Understanding the adoption home study process can make prospective parents much more at ease when the time comes for a home study. The most important thing you should know is that no agency or social worker is looking for perfect parents. They are looking for home situations that will meet the needs of the child or children that they are trying to place. The process will vary from state to state, but in general, the adoption home study process goes like this:
- Orientation – The orientation might not actually be called orientation, but most agencies will ask the prospective parents to come in and learn about the agency, its philosophy, and its fees. Some agencies do this through an initial telephone interview. This allows the agency to start to get acquainted with the family. This step is just as important for the parents as it is for the agency. You want to make sure that the agency is a good fit for you and that you are a good fit for the agency. Once you are acquainted with the agency, it is time to move forward with the adoption home study process.
- Education – Many states and the agencies that operate within them ask adoptive parents to engage in training. This ensures the adoptive parents are prepared for adopting a child. This might be in conjunction with the home study process, but could also occur before the home study begins. Training is a great way for parents to understand what being in the system is like for a child, what issues might arise in their adoption, and what the agency expects from them. It’s the best way for parents to get a better idea how to effectively parent their future child.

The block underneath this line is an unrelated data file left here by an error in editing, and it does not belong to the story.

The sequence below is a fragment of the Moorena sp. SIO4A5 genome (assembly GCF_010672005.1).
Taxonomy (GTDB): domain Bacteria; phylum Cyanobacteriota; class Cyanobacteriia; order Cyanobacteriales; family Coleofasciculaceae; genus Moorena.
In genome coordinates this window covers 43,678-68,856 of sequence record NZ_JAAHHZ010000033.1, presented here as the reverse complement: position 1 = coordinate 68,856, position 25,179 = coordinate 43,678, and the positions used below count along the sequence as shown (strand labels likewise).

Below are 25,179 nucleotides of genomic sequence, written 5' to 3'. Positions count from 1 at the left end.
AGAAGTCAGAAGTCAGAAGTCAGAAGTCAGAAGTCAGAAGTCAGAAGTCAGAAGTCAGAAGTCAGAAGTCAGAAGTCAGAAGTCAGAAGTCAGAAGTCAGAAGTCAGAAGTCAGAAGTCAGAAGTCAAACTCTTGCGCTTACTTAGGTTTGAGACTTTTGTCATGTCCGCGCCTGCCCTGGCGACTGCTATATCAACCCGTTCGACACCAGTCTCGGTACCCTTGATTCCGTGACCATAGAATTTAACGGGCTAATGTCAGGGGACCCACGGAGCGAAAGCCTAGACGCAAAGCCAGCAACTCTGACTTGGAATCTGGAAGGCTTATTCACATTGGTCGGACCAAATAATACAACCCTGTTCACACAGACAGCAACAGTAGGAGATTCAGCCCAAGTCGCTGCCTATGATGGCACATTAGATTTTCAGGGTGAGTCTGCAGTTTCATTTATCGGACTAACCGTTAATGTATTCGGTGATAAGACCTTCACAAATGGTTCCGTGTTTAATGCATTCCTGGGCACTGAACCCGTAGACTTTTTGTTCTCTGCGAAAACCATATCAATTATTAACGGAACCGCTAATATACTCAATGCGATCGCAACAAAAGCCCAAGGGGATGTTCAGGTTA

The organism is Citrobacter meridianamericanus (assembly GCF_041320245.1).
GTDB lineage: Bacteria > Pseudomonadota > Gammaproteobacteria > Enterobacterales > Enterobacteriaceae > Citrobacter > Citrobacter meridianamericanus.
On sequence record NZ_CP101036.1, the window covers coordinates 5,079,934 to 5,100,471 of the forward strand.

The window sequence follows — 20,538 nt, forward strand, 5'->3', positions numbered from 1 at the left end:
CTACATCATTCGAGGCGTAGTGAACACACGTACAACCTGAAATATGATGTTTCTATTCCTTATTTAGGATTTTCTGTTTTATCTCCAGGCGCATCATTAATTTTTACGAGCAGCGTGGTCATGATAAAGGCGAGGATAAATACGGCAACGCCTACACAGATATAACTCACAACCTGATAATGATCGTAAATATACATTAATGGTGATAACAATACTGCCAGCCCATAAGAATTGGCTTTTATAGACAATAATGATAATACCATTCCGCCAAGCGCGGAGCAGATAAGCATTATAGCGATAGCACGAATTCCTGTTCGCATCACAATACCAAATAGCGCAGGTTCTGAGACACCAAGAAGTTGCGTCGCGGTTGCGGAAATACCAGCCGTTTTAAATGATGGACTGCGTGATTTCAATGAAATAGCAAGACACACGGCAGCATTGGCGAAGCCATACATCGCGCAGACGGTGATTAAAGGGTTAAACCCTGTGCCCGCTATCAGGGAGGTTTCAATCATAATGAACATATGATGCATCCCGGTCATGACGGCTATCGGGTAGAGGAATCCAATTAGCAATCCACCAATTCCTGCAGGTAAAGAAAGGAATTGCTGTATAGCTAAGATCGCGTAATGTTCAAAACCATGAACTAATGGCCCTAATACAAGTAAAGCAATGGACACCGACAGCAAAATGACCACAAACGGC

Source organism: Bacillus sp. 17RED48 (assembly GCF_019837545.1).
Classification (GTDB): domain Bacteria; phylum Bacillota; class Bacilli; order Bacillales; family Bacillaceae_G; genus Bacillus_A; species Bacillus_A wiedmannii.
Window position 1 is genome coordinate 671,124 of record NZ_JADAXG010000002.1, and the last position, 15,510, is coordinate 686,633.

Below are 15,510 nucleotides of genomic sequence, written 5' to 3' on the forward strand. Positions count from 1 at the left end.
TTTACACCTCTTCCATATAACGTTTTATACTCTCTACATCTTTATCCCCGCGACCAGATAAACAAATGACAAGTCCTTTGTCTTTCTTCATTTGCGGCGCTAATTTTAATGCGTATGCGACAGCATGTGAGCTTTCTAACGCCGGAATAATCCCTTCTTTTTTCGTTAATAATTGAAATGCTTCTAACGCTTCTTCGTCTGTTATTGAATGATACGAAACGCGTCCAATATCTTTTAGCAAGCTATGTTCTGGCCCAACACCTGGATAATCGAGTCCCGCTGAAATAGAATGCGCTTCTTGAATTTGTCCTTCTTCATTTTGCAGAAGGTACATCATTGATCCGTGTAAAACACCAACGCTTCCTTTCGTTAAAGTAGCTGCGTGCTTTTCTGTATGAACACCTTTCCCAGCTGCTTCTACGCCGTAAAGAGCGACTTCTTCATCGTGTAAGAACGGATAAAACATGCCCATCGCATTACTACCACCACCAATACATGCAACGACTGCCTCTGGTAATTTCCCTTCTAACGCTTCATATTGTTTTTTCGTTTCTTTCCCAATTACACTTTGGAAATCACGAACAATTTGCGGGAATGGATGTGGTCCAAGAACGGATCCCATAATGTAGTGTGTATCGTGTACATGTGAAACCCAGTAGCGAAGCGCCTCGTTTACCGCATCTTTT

- Interviewing – Interviews are a huge part of the adoption home study process. They help you get to know the social worker, who is attached to your case, and help the social worker understand your family situation. There are a wide variety of topics that will be covered which include what experience you might currently have with children, what relationships are important to you, how you plan to parent, and how well you operate under stress. Many social workers will also ask about how you deal with loss, crisis, and other similar issues. The social worker will likely want to know what age ranges would work for your family and if you would be willing to adopt a set of siblings. There is often an emphasis placed on how you deal with grief, childhood trauma, and how you plan to manage the ever-shifting family dynamic.
- Home visit – The primary purpose of the home visit is to make sure that the home is a safe place for a child. It will be evaluated for how child-friendly it is and how capable the home is of accommodating another family member.
- Health, income, and insurance statements – These statements are a great way for parents to demonstrate that they are capable of taking care of a child. Many parents worry about these aspects of the home study, believing that conditions like diabetes or high blood pressure might preclude them from adopting, when this is far from reality.
- Background checks and references – A background check will be conducted for the adoptive parents. These are completed to get a better idea of you, what you have to offer, and to verify all other parts of the adoption home study process. The social worker will also talk to your personal references.
There are many forms and documents necessary to complete the home study so it is important that you start as soon as you make the decision to adopt. At Adoption Makes Family, we have an extensive instruction manual to guide a family through each step of completing and compiling all necessary documents.
The home study is a critical part of the adoption process and will need to be conducted by a licensed agency within the state.